Voting shouldn’t take half a work day

Electronic voting machines were supposed to make going to the poll and tabulating the results faster with less potential for fraud.  Not here in Richland County, South Carolina.

Widespread failure of machines and too few poll workers caused most voters in this county, home of the state’s capital city, to wait 2, 3, even 4 hours to get through the process yesterday.  Many voters simply couldn’t wait in line that long and didn’t cast their ballots.

Employers, especially small businesses, while wanting their workers to vote were rightfully angry that their employees were off the job for hours.  Workers standing in long lines are workers not doing the jobs their being paid to do.  Every voter standing in line for that long is a potential customer not shopping at a local business.  Every business owner standing in line that long is an entrepreneur not watching the “store”.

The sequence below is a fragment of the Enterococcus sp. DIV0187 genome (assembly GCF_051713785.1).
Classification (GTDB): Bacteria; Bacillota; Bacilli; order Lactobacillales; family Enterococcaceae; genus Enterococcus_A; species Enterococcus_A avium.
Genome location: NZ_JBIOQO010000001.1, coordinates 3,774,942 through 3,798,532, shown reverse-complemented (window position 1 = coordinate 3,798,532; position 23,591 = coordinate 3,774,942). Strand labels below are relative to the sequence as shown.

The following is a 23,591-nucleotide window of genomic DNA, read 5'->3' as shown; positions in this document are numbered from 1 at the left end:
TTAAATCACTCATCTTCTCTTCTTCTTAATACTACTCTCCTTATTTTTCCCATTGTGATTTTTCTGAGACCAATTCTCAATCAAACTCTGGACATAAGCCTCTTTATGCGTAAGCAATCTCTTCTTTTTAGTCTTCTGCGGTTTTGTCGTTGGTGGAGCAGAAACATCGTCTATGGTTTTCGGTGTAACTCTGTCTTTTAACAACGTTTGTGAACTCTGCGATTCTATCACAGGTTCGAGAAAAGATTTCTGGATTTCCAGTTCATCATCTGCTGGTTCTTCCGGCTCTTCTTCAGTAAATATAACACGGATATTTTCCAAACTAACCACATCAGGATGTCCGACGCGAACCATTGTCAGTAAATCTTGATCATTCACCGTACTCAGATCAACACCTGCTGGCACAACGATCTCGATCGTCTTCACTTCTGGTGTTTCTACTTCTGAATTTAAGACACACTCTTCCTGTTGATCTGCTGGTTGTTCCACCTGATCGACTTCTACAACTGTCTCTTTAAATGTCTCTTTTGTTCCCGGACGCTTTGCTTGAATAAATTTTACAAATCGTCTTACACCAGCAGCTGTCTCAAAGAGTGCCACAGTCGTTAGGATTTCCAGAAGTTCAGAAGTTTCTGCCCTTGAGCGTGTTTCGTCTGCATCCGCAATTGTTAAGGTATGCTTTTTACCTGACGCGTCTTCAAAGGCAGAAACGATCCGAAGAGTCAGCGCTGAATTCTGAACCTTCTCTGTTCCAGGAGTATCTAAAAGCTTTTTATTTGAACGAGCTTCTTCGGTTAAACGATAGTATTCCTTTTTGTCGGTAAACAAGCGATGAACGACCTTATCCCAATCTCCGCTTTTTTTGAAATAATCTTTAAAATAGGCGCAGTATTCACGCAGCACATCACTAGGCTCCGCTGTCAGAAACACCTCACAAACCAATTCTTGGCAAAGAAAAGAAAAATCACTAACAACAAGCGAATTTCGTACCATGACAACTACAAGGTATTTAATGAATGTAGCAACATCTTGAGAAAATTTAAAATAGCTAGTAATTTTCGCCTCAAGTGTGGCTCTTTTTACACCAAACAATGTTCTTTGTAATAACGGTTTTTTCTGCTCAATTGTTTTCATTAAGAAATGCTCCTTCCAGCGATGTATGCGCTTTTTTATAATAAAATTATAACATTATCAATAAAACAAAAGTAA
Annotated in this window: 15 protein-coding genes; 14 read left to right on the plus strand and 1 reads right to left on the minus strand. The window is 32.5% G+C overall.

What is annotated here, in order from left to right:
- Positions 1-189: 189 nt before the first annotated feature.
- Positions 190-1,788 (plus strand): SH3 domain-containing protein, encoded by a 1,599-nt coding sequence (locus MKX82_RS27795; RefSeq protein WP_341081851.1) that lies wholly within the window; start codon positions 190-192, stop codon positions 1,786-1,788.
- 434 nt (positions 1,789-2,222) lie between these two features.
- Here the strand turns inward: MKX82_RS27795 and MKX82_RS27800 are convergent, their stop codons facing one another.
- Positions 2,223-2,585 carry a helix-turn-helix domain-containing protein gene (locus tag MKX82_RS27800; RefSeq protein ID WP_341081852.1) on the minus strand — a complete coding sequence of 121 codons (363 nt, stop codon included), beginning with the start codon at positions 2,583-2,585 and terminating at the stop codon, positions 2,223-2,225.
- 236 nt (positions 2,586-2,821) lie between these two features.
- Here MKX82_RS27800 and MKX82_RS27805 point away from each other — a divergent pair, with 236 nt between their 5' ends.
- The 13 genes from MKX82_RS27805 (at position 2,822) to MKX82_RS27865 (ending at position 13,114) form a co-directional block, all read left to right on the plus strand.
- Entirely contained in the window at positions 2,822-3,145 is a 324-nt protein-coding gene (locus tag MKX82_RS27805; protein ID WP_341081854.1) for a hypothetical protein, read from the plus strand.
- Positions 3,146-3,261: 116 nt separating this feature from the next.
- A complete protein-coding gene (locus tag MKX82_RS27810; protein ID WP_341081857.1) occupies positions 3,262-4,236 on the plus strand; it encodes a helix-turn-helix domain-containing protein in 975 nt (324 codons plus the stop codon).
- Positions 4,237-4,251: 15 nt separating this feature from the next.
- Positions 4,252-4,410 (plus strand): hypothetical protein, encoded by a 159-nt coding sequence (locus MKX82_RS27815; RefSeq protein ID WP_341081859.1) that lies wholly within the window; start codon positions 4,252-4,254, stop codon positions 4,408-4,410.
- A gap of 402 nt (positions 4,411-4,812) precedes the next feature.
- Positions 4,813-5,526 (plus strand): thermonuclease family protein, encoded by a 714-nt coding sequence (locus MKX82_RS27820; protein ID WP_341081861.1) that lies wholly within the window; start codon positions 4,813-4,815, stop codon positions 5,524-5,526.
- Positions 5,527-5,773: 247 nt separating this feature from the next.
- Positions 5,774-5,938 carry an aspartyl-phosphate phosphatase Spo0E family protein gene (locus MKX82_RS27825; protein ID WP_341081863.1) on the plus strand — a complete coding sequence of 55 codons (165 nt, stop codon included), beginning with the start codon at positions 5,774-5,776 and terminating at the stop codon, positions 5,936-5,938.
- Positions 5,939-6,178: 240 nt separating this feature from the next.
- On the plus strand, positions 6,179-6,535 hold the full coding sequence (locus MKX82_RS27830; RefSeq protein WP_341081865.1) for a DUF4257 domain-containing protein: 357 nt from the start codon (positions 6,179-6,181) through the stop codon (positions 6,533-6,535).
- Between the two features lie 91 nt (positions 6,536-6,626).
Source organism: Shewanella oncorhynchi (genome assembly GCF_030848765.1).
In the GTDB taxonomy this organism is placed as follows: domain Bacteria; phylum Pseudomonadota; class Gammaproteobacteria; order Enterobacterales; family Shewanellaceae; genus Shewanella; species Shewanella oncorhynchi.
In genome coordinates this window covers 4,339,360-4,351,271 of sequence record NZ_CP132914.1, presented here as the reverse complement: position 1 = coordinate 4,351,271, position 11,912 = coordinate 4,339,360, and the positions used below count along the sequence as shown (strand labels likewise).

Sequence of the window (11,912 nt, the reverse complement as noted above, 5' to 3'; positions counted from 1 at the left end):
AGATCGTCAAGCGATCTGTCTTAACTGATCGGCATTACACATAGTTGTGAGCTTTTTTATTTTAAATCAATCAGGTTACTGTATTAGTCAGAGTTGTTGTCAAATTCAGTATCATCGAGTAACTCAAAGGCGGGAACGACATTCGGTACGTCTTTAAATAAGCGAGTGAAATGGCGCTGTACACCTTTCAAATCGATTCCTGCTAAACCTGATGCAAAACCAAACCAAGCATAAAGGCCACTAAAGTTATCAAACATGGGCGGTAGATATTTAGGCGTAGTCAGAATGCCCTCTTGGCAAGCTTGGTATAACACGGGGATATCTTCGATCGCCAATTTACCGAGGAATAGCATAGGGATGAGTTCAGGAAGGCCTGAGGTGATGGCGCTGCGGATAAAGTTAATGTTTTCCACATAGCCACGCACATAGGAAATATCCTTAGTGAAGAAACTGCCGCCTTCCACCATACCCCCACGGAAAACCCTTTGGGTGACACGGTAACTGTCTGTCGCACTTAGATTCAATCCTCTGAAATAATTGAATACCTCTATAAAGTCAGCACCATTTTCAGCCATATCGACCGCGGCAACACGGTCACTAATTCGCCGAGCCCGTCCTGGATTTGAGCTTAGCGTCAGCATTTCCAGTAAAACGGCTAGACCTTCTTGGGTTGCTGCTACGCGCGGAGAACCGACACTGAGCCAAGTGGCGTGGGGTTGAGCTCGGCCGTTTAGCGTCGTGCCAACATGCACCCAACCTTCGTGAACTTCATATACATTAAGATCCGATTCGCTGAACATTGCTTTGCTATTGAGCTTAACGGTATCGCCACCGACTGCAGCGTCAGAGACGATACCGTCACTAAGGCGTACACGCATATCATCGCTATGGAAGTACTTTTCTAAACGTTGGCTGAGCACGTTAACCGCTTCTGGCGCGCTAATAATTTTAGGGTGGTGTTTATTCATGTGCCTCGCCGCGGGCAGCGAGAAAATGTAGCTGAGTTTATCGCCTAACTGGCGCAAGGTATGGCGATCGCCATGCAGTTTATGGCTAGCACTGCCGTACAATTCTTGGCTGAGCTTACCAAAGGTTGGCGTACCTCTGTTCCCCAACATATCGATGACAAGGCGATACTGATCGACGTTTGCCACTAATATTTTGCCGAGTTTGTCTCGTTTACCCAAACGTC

Obviously the same problem occurred in precincts across the country yesterday.  Where it happened my guess is that the voters put through this torturous process or who were disenfranchised would have preferred the old paper or punch card ballots with more poll workers on duty.  We actually can track ballot boxes with GPS now so losing them would not be an issue.  As for ballot-stuffing fraud, at least we can investigate that and hold people responsible.  The potential for hacking into electronic voting machines is real and is much harder to prove.

For all the money governments have poured into this new voting technology, the machines fail at far too great a rate for a piece of equipment only used a couple times a year.  And don’t blame the operators.  They might be too few but the machines fail in every precinct.  One at mine precinct was down and I was one of the first to vote. 

If we really want citizens to exercise their right to vote, then we need to make the process simpler and throw out the technology that isn’t doing the job.  I will be very interested to see the analysis of New Jersey’s forced experiment with email and fax voting. 

The big voting machine manufacturers will fight against alternative voting methods but we have listened too long and spent too much money on their promises of voting simplicity and efficiency. 

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